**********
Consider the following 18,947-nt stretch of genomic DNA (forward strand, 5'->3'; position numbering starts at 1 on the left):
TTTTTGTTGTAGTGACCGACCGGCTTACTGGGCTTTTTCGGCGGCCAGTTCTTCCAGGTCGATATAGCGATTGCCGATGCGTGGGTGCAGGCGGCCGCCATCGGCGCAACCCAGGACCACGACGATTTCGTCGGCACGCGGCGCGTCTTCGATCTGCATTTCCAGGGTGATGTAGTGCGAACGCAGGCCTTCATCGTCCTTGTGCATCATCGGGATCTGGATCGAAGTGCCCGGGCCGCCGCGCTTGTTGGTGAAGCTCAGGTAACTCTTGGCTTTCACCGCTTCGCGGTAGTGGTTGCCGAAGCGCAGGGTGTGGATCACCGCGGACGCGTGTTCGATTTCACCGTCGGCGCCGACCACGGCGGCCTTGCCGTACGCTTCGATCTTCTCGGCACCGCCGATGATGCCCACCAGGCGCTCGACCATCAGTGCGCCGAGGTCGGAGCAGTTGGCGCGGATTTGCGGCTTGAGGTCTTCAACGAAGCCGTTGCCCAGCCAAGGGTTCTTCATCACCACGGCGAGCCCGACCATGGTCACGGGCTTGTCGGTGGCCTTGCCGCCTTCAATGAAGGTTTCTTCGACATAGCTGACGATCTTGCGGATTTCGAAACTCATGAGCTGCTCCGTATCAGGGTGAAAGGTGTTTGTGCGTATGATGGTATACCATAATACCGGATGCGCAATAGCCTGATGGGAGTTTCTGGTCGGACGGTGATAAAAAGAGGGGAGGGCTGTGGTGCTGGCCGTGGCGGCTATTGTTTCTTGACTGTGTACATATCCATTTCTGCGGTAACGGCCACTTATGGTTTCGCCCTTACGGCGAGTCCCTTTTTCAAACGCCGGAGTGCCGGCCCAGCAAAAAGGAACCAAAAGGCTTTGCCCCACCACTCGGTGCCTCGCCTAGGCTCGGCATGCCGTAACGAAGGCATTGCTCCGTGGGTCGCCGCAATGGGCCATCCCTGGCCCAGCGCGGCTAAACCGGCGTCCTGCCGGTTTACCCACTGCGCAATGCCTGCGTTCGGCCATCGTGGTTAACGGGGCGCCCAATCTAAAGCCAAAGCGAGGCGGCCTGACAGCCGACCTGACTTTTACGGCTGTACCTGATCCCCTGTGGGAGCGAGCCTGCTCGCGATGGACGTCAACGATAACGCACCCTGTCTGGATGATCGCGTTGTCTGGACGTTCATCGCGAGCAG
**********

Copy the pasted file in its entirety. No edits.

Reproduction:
Consider the following 18,947-nt stretch of genomic DNA (forward strand, 5'->3'; position numbering starts at 1 on the left):
TTTTTGTTGTAGTGACCGACCGGCTTACTGGGCTTTTTCGGCGGCCAGTTCTTCCAGGTCGATATAGCGATTGCCGATGCGTGGGTGCAGGCGGCCGCCATCGGCGCAACCCAGGACCACGACGATTTCGTCGGCACGCGGCGCGTCTTCGATCTGCATTTCCAGGGTGATGTAGTGCGAACGCAGGCCTTCATCGTCCTTGTGCATCATCGGGATCTGGATCGAAGTGCCCGGGCCGCCGCGCTTGTTGGTGAAGCTCAGGTAACTCTTGGCTTTCACCGCTTCGCGGTAGTGGTTGCCGAAGCGCAGGGTGTGGATCACCGCGGACGCGTGTTCGATTTCACCGTCGGCGCCGACCACGGCGGCCTTGCCGTACGCTTCGATCTTCTCGGCACCGCCGATGATGCCCACCAGGCGCTCGACCATCAGTGCGCCGAGGTCGGAGCAGTTGGCGCGGATTTGCGGCTTGAGGTCTTCAACGAAGCCGTTGCCCAGCCAAGGGTTCTTCATCACCACGGCGAGCCCGACCATGGTCACGGGCTTGTCGGTGGCCTTGCCGCCTTCAATGAAGGTTTCTTCGACATAGCTGACGATCTTGCGGATTTCGAAACTCATGAGCTGCTCCGTATCAGGGTGAAAGGTGTTTGTGCGTATGATGGTATACCATAATACCGGATGCGCAATAGCCTGATGGGAGTTTCTGGTCGGACGGTGATAAAAAGAGGGGAGGGCTGTGGTGCTGGCCGTGGCGGCTATTGTTTCTTGACTGTGTACATATCCATTTCTGCGGTAACGGCCACTTATGGTTTCGCCCTTACGGCGAGTCCCTTTTTCAAACGCCGGAGTGCCGGCCCAGCAAAAAGGAACCAAAAGGCTTTGCCCCACCACTCGGTGCCTCGCCTAGGCTCGGCATGCCGTAACGAAGGCATTGCTCCGTGGGTCGCCGCAATGGGCCATCCCTGGCCCAGCGCGGCTAAACCGGCGTCCTGCCGGTTTACCCACTGCGCAATGCCTGCGTTCGGCCATCGTGGTTAACGGGGCGCCCAATCTAAAGCCAAAGCGAGGCGGCCTGACAGCCGACCTGACTTTTACGGCTGTACCTGATCCCCTGTGGGAGCGAGCCTGCTCGCGATGGACGTCAACGATAACGCACCCTGTCTGGATGATCGCGTTGTCTGGACGTTCATCGCGAGCAG